Identity economics – why James Chartrand wears knickers

I’ve started accepting public speaking invitations. These are sufficiently few and tame that I can do this pretty much indiscriminately. I dislike and fear public speaking but I accept offers dutifully and solely because I myself love to hear from and read people, and I want those people to reflect the reality of the world I live in. And currently I am pissed off at the dominance of white men. The rest of us (and women make up the biggest group) are frequently omitted from panels, conference programmes, group blogs, and election night comedy specials alike. In my world, anyway. There are attempts to shift this intractable situation – The Bubble has unprecedented numbers of women comedians. The Guardian group. The Green Party.

Role models are important. (Having said that, I know a charismatic academic who is practically deaf and practically blind. He told me once how he turned down a request from a charity to be a sort of ambassador for young people with similar impairments. He said he didn’t want to perform as a role model. That is also fine.) Fortunately I have enough money; fortunately my milieu is benign to women even if it often forgets about us. I don’t have to fake masculinity to get a modicum of attention I can work with. James Chartrand of Men With Pens, on the other hand felt unable to out herself. Here’s her story (via Jennifer Brown Banks, via somebody else I can’t seem to find now…) and from it:

“I had high-quality skills and a good education. I was fast on turnaround and very professional. I hustled and I delivered on my promises, every single time. I worked hard and built the business, putting in long hours and reinvesting a lot of the money I made.

I really, really wanted to make this work.

But I was still having a hard time landing jobs. I was being turned down for gigs I should’ve gotten, for reasons I couldn’t put a finger on.

My pay rate had hit a plateau, too. I knew I should be earning more. Others were, and I soaked up everything they could teach me, but still, there was something strange about it . . .

It wasn’t my skills, it wasn’t my work. So what were those others doing that I wasn’t?

One day, I tossed out a pen name, because I didn’t want to be associated with my current business, the one that was still struggling to grow. I picked a name that sounded to me like it might convey a good business image. Like it might command respect.

My life changed that day

Instantly, jobs became easier to get.

There was no haggling. There were compliments, there was respect. Clients hired me quickly, and when they received their work, they liked it just as quickly. There were fewer requests for revisions — often none at all.

Customer satisfaction shot through the roof. So did my pay rate.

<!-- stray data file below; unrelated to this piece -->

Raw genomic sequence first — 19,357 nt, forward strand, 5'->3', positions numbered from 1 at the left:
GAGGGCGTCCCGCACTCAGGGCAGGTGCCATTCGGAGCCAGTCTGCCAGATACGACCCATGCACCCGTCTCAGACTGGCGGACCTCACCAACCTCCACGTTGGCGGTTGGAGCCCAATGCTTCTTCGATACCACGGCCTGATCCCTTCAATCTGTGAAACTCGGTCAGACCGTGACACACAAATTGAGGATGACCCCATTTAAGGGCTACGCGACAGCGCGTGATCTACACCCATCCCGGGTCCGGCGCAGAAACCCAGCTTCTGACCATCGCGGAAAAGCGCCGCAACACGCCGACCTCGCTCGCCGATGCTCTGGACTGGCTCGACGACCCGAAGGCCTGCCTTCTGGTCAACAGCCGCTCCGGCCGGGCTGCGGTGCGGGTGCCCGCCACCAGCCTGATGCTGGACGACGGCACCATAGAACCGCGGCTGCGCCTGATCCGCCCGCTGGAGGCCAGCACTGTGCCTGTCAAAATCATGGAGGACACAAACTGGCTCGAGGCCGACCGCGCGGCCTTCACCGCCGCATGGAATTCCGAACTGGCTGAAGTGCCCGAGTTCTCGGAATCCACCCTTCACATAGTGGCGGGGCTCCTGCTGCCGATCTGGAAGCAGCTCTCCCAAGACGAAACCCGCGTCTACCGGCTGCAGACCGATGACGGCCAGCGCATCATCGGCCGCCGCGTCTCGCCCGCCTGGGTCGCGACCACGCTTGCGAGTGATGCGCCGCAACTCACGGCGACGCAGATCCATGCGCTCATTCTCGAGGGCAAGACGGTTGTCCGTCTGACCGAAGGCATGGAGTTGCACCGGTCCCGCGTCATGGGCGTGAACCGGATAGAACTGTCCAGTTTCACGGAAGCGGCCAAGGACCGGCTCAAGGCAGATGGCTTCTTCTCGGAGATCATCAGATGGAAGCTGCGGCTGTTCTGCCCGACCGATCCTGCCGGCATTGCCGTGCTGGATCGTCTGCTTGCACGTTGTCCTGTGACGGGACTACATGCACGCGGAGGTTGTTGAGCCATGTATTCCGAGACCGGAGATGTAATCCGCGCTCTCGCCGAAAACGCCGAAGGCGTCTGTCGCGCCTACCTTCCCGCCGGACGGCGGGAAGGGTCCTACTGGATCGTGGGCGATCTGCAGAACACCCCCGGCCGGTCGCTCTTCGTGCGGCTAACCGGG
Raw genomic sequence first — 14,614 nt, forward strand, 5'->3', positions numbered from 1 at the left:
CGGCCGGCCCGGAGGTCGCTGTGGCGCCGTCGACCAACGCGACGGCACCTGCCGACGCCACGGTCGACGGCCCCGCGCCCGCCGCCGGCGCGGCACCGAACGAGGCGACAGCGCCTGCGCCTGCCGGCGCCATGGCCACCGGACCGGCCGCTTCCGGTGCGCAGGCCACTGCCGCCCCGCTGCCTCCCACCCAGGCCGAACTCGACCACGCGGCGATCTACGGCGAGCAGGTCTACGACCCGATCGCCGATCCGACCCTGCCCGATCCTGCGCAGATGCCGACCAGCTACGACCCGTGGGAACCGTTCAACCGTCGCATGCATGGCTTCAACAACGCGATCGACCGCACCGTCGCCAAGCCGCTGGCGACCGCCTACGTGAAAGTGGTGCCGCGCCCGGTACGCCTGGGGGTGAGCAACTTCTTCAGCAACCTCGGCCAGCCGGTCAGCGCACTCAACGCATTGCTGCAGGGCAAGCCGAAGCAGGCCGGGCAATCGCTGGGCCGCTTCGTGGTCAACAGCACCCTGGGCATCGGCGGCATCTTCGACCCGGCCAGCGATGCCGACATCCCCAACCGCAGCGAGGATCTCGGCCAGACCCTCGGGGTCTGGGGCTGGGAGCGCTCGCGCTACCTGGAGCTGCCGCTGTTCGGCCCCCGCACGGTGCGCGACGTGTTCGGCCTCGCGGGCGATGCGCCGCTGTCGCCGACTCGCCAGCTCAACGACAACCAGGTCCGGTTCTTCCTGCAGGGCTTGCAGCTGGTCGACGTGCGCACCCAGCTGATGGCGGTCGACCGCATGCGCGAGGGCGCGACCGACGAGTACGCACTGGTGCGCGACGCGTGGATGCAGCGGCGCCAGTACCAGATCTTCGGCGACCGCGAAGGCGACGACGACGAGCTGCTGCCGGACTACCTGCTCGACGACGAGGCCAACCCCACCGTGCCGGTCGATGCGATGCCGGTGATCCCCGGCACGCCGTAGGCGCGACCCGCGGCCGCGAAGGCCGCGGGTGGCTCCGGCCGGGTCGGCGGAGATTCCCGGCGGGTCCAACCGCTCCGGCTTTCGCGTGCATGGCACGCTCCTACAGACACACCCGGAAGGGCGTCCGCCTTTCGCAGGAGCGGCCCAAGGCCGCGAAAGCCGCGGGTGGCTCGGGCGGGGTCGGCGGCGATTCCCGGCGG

And I was thankful. I finally stopped worrying about how I would feed my girls. We were warm. Well-fed. Safe. No one at school would ever tease my kids about being poor.

I was still bringing in work with the other business, the one I ran under my real name. I was still marketing it. I was still applying for jobs — sometimes for the same jobs that I applied for using my pen name.

I landed clients and got work under both names. But it was much easier to do when I used my pen name.”

Read on. Anybody familiar with the work of the economist Tim Harford knows that this is a common-place state of affairs. We do it to each other and, as Adyita Chakrabortty describes in a Guardian piece ‘Is it impossible to end racism and sexism?‘, having internalised stereotypes to a frightening extent, we do it to ourselves.

But (and I note in myself these days an increasing Thought for the Day tone to my posts which must be tedious, reader, I’m sorry) it doesn’t have to be like this. At the very least we could get into the habit of thinking of ourselves as well-meaning individuals who subconsciously tend towards discrimination, and check ourselves when it comes to decision-making. That would include trying to avoid inviting (or voting for, reading, listening to)  women, darker skinned people etc because they are women or darker skinned. That a different kind of discrimination.

Separate to the discrimination faced by James Chartrand, a note on praise. Some people are dependent approval but it doesn’t help them improve or become independent. Other people will be so far gone that they suspect praise and attribute their successes to positive discrimination or political instrumentalisation, rather than to anything they can take credit for. Personally though, I am in favour of looking for reasons and opportunities to give a voice to people in social groups without much of a voice, so I consider this something to manage as an issue of self-esteem. Self-esteem isn’t quite what it seems though. What I know of the research literature on feedback suggests that compliments and praise can divert attention away from the task and onto the self. For somebody to improve at what they do, it’s usually the case that they need to focus on growth – on the task at hand – rather than their own personal attributes. So it’s good to give very specific analysis of the work, or performance, and not to make it personal. It may help to benchmark progress by comparing one’s current work with one’s work last month, or last year – an excellent piece of wisdom from Susan Greenfield which involves drawing on one’s own critical faculties rather than depending wholly on external validation.

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